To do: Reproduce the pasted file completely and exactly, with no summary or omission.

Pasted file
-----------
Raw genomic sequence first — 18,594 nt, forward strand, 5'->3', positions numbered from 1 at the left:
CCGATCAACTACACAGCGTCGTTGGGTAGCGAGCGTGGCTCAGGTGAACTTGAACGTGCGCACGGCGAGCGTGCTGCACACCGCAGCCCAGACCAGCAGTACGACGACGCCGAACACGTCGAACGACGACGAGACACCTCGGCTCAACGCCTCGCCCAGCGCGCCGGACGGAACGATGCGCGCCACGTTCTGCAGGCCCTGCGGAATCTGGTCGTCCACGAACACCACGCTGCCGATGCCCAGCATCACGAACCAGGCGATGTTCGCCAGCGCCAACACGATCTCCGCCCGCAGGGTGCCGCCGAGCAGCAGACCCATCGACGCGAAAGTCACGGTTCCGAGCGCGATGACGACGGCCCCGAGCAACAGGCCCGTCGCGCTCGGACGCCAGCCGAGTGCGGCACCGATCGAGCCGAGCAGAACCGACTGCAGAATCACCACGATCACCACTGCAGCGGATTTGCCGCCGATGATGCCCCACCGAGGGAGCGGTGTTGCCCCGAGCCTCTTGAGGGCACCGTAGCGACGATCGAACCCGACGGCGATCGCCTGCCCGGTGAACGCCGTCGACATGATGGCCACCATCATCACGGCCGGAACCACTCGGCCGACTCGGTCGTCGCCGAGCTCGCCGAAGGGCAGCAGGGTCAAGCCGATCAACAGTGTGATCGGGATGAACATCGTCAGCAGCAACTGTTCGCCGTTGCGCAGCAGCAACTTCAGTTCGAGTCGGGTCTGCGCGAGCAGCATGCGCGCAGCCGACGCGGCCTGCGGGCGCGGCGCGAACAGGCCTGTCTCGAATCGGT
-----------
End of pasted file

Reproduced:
Raw genomic sequence first — 18,594 nt, forward strand, 5'->3', positions numbered from 1 at the left:
CCGATCAACTACACAGCGTCGTTGGGTAGCGAGCGTGGCTCAGGTGAACTTGAACGTGCGCACGGCGAGCGTGCTGCACACCGCAGCCCAGACCAGCAGTACGACGACGCCGAACACGTCGAACGACGACGAGACACCTCGGCTCAACGCCTCGCCCAGCGCGCCGGACGGAACGATGCGCGCCACGTTCTGCAGGCCCTGCGGAATCTGGTCGTCCACGAACACCACGCTGCCGATGCCCAGCATCACGAACCAGGCGATGTTCGCCAGCGCCAACACGATCTCCGCCCGCAGGGTGCCGCCGAGCAGCAGACCCATCGACGCGAAAGTCACGGTTCCGAGCGCGATGACGACGGCCCCGAGCAACAGGCCCGTCGCGCTCGGACGCCAGCCGAGTGCGGCACCGATCGAGCCGAGCAGAACCGACTGCAGAATCACCACGATCACCACTGCAGCGGATTTGCCGCCGATGATGCCCCACCGAGGGAGCGGTGTTGCCCCGAGCCTCTTGAGGGCACCGTAGCGACGATCGAACCCGACGGCGATCGCCTGCCCGGTGAACGCCGTCGACATGATGGCCACCATCATCACGGCCGGAACCACTCGGCCGACTCGGTCGTCGCCGAGCTCGCCGAAGGGCAGCAGGGTCAAGCCGATCAACAGTGTGATCGGGATGAACATCGTCAGCAGCAACTGTTCGCCGTTGCGCAGCAGCAACTTCAGTTCGAGTCGGGTCTGCGCGAGCAGCATGCGCGCAGCCGACGCGGCCTGCGGGCGCGGCGCGAACAGGCCTGTCTCGAATCGGT